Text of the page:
He begins strongly with this: "... out in Silicon Valley, patents have become the competitive weapon of choice, used by high-tech giants to bludgeon rivals and crush upstarts."
He then says that "The best reporting I have found on the subject was by National Public Radio" link here which focused among other places, on an old adversary to readers of this blog, Intellectual Ventures and the whole business of patent trolls, suing about patent violations in East Texas.
He observes "What may have started out as a clever way to "turbocharge technological progress," seems to have morphed into something closer to a Jersey City protection racket. When Intellectual Ventures came knocking on the door of tech companies offering to license its patents, companies began to get the sense that it was an offer they couldn't refuse.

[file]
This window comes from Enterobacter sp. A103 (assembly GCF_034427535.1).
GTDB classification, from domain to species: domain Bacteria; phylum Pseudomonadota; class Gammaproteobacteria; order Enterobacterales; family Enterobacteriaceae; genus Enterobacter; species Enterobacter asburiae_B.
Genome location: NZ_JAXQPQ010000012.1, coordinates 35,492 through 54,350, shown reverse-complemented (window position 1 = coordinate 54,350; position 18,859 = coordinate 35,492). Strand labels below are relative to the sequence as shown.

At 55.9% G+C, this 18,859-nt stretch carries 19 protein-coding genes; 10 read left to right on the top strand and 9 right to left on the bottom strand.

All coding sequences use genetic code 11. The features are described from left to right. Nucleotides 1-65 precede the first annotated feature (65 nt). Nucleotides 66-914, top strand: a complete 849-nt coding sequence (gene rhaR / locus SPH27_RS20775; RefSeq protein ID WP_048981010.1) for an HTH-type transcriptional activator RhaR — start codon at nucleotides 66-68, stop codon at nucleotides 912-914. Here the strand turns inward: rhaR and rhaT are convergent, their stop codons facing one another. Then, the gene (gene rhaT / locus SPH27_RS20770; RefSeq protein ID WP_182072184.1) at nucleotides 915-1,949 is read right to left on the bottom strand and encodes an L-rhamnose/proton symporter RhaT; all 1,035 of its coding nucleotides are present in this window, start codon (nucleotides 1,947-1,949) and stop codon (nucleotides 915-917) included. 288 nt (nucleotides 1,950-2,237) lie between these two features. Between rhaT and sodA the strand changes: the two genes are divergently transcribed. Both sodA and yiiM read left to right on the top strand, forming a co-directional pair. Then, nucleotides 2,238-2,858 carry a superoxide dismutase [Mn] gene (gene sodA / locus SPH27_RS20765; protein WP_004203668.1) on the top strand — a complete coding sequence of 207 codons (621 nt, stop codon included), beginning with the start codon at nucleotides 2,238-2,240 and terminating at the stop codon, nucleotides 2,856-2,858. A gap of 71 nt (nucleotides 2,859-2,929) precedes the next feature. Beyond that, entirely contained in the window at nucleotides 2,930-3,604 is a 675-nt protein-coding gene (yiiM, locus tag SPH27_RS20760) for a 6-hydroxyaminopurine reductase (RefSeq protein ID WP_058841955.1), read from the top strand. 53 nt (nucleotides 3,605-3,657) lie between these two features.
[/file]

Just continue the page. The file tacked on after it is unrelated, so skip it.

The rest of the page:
Pearlstein then turns to the proposed legislation now in Congress and commends it for making it easier to challenge a patent before issuance while adding "missing from the bill... is any attempt to narrow the range of what can be patented in the areas of software and business methods".
He closes by suggesting that big companies with lots of patents aren't interested in fixing that, so nothing will come from Congress or from the Supreme Court which "has done so much to slam the courtroom door on consumers and workers [and] left it wide open for corporate interests running a legal protection racket. If there ever was an abuse of the judicial process, this is surely it."
Pearlstein's voice on these issues is a welcome addition to the growing coverage and number of articulate critics of patents.